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Auburn's Tahj Shamsid-Deen shows his toughness
Feb. 3, 2015

TahjShamsidDeen
With a brace in place, Auburn's Tahj Shamsid-Deen performs a little dribbling magic at Tennessee

By Charles Goldberg
AuburnTigers.com

AUBURN, Ala.  Tahj Shamsid-Deen is the smallest Auburn player on the basketball court. And to hear his teammates tell it, the toughest.

The sophomore is playing with two bum shoulders. There's the one that could pop out any time. And then there's the other one that could pop out any time. Shamsid-Deen calls them "little injuries" and the pain doesn't last long. Auburn's training staff says he can't hurt the shoulders any worse by playing, and playing is what Shamsid-Deen wants to do.

"He' not the one to sit out…it's just not Tahj," said teammate Malcolm Canada. "He doesn't care, he can have a broken leg; he is going to try and run on it."

Shamsid-Deen, who plays with a shoulder brace, held together to score a gutty 14 points at Tennessee last Saturday and provided an early spark and lead to a game that slipped away. He and Auburn will try their luck again at LSU on Thursday night.

"I'm not one of those guys who likes to sit out if it's just like a little injury," Shamsid-Deen said. "I'm just trying to play through what I got right now, and after the season I'll take care of what I'll take care of.

"It's not like it hurts. My shoulder is just a little bit loose. It's really no pain while I'm playing unless I get hit a certain way. Sitting out is not going to do anything, so I might as well play."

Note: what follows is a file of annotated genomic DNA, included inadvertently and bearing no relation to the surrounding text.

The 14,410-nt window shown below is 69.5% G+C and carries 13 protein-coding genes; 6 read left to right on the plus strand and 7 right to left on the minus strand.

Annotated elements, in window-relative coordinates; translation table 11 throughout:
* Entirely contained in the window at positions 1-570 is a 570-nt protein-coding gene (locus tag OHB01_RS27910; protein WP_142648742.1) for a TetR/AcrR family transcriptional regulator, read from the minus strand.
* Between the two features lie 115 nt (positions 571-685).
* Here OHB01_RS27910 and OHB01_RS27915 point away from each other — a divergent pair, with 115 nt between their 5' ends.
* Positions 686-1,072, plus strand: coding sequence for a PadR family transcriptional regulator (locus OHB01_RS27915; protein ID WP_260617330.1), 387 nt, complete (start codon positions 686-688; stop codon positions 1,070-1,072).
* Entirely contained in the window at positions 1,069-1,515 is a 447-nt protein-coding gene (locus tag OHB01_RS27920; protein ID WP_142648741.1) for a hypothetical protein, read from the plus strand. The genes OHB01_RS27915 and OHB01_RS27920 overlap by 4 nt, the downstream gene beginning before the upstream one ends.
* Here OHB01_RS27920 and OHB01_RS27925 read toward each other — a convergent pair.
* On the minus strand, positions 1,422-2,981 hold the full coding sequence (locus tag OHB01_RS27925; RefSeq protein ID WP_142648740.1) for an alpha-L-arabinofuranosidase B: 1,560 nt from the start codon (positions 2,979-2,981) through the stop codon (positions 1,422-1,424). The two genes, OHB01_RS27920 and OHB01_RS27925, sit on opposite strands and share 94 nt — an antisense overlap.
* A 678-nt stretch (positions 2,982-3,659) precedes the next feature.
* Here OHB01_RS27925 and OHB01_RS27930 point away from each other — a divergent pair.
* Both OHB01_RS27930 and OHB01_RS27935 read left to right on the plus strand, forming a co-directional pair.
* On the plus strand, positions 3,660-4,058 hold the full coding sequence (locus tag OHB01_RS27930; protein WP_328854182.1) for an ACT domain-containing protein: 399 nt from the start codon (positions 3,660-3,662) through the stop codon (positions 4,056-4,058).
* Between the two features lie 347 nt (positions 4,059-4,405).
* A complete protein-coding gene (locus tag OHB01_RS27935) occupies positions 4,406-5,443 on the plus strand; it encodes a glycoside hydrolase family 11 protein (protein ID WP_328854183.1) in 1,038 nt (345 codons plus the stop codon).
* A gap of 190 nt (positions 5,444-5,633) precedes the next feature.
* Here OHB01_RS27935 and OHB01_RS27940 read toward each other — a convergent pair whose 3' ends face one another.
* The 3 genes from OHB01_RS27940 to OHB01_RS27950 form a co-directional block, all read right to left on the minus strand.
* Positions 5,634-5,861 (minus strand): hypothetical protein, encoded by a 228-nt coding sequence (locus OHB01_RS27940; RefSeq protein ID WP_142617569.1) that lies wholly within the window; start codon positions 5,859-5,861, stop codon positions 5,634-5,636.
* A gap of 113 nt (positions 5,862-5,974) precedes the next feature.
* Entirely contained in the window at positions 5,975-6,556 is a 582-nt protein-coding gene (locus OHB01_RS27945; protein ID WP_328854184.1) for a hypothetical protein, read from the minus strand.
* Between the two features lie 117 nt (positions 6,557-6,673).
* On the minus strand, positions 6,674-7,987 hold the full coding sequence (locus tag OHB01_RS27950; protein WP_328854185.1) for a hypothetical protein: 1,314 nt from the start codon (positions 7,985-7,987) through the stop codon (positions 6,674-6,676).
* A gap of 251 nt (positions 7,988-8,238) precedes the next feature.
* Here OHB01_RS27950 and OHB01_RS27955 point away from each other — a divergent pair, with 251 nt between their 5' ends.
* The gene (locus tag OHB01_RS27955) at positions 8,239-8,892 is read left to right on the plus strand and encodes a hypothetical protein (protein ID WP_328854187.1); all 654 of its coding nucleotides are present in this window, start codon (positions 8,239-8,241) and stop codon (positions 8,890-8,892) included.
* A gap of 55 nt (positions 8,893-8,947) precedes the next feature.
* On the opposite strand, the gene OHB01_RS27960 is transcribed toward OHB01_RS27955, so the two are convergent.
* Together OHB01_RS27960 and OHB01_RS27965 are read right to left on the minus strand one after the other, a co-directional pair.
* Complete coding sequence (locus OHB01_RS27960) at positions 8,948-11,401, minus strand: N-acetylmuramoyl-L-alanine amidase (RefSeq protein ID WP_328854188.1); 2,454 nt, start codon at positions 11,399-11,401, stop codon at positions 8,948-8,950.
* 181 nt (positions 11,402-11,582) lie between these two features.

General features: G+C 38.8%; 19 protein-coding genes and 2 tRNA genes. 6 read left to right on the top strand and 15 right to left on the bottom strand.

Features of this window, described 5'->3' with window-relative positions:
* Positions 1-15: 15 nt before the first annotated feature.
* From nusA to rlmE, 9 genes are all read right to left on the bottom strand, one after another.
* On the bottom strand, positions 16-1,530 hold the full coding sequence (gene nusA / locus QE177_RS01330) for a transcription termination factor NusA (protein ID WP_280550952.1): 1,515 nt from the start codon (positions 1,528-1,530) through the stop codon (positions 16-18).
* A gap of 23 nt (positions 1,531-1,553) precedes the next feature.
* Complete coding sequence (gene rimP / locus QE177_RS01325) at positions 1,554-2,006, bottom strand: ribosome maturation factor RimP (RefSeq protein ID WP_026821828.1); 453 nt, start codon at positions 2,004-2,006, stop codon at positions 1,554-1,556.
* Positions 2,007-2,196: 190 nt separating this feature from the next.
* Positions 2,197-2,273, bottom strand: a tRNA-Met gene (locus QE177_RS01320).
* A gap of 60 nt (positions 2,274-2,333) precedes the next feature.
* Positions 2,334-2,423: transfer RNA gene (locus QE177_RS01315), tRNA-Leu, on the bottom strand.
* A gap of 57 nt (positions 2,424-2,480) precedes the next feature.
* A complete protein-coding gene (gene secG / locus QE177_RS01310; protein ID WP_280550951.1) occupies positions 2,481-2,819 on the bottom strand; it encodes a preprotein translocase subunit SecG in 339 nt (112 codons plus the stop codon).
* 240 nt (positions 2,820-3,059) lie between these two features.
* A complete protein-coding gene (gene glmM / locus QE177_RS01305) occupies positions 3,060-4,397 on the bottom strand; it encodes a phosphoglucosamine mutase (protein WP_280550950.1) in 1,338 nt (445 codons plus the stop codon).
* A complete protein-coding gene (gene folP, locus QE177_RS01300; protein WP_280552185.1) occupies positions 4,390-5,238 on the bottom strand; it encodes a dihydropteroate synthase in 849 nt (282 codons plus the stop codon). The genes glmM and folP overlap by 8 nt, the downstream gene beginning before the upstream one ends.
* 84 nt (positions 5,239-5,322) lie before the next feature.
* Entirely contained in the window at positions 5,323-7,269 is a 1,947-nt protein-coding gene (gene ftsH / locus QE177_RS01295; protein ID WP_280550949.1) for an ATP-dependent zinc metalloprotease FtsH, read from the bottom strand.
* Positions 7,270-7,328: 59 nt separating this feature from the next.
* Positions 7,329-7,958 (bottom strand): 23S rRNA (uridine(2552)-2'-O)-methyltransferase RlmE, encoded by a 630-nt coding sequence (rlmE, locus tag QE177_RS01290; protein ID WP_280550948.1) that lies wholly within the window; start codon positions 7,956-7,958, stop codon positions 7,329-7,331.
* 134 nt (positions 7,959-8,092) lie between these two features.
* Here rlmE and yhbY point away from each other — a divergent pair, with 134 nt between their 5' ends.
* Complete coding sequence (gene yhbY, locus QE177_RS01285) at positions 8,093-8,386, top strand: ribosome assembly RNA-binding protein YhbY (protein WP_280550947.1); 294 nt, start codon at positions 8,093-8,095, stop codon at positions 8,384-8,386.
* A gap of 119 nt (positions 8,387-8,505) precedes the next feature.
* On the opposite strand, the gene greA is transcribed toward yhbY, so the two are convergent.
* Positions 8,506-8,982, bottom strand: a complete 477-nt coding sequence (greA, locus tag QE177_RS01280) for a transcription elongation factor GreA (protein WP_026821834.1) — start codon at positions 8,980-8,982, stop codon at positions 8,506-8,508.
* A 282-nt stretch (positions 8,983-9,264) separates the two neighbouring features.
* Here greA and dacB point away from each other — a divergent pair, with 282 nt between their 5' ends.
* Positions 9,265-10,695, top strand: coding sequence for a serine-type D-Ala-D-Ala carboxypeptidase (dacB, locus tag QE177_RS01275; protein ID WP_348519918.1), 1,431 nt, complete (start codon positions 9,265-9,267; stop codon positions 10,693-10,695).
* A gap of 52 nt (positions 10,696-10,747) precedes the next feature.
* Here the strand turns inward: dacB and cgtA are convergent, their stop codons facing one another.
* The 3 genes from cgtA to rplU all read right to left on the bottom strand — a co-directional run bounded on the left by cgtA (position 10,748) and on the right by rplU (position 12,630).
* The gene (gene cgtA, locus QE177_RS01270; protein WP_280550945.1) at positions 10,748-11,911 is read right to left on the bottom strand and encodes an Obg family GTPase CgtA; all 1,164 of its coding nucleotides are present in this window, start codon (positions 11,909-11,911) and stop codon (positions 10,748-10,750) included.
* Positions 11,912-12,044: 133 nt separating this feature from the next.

The shoulders have knocked him out of games. And he's missed one entirely. He says he goes through rehab twice a day to strengthen his shoulder.

And at 5-foot-9, 170, Shamsid-Deen says he has something else to prove.

"People think it's a tall man's sport and only tall players can play this game," he said. "I know I have to play 10 times harder than anybody else because of my size."

Shamsid-Deen was Auburn's point guard last season. This year, he's played point guard and shooting guard, and serves as an example to his teammates.

"Toughest guy on our team," Canada said.

Shamsid-Deen is still trying to find his shooting touch. "The brace is kind of heavy, but I'm still trying to figure out ways to make it easier on myself to get my shots up." He succeeded in the game at Tennessee, hitting six of his 12 shots.

"Those shots came to me," he said. "I'm not one to go hunt and look for shots. The shots that I took were presented to me throughout our offense throughout the course of the game."

Auburn coach Bruce Pearl says he appreciates Shamsid-Deen's play.

"It is a toughness. And a willingness to play knowing that at any time either one of those shoulders could come out," Pearl said. "The non-shooting shoulder is the one that is more seriously injured. If it is a possibility at the end of the season to have surgery, then we will look into that. He has to play with the pain and discomfort and fear of it coming out again. 

"There are some things that he won’t do; 50-50 balls he can't go get, certain charges he can't take. But even without the ability to do some of those things he is still terrifically effective. He is almost always the littlest guy on the floor. He almost always represents us well; he really represented us well on Saturday. 

"He is a strong kid. If he wasn't so strong I don't think the trainers would have let him play. But he is so strong in his upper body, so he has some pretty good protection."

Charles Goldberg is a Senior Writer at AuburnTigers.com. Follow him on Twitter:

 

 

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